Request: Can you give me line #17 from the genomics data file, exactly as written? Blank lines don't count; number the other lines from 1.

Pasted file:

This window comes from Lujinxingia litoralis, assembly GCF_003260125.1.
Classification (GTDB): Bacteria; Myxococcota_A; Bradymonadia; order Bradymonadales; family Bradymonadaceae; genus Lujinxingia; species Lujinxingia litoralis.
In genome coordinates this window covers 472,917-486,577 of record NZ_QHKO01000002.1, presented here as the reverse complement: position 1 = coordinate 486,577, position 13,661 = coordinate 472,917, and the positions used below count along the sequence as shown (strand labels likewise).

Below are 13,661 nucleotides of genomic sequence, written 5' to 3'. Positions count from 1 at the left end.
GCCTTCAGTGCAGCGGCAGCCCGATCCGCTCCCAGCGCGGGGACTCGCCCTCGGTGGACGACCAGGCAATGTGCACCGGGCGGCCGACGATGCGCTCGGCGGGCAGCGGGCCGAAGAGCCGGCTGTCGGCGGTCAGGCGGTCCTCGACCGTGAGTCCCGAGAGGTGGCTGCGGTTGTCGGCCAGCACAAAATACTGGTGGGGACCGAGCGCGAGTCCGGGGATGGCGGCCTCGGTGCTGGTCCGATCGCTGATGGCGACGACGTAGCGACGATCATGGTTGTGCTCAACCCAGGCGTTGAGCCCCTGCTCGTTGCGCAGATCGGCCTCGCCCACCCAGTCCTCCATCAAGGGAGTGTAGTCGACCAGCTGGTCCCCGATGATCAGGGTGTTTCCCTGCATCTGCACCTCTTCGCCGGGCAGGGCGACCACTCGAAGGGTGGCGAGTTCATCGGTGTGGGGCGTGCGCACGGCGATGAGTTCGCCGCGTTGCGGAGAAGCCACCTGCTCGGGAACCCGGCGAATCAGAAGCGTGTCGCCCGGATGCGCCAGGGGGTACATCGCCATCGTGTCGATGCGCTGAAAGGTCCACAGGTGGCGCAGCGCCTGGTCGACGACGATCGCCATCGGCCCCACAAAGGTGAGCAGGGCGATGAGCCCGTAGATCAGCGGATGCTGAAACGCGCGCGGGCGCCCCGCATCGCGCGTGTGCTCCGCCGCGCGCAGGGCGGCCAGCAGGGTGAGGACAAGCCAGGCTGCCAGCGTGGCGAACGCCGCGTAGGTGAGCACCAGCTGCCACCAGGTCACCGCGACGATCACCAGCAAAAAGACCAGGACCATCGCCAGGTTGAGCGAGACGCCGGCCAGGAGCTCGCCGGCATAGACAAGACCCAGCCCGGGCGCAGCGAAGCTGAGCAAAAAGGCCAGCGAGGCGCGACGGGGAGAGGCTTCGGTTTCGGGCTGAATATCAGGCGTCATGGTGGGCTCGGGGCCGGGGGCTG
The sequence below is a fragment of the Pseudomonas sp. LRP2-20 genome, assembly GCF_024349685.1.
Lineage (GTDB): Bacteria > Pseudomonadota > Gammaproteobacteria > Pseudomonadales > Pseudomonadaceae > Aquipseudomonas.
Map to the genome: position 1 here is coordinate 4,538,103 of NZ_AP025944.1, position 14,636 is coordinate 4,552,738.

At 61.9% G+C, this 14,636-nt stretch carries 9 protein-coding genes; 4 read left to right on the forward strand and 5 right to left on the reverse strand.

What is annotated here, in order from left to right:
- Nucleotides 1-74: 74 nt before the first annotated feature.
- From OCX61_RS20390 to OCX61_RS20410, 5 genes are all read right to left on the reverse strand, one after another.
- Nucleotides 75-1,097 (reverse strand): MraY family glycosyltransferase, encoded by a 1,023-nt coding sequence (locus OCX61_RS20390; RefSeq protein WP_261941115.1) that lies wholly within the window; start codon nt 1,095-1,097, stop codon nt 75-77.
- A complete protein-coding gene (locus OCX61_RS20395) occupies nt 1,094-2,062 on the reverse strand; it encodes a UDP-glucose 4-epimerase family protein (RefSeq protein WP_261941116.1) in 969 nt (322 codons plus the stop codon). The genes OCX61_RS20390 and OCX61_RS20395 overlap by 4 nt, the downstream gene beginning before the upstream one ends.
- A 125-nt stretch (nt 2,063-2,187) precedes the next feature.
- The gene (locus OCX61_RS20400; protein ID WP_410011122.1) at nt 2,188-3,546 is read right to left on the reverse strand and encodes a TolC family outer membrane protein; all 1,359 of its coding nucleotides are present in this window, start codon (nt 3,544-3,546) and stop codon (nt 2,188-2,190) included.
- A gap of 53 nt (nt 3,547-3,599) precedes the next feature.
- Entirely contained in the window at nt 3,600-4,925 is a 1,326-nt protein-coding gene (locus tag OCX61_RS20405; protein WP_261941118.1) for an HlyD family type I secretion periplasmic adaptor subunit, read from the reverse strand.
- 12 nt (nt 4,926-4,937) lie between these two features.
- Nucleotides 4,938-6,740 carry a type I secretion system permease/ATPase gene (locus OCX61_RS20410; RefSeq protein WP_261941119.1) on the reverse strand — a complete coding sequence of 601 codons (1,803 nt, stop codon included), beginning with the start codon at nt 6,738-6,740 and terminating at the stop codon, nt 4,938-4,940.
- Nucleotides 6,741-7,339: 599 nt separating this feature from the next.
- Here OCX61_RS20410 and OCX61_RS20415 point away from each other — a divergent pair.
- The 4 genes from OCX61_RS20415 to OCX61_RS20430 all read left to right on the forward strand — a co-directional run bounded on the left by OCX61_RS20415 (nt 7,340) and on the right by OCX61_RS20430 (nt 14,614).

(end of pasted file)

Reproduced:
- A gap of 53 nt (nt 3,547-3,599) precedes the next feature.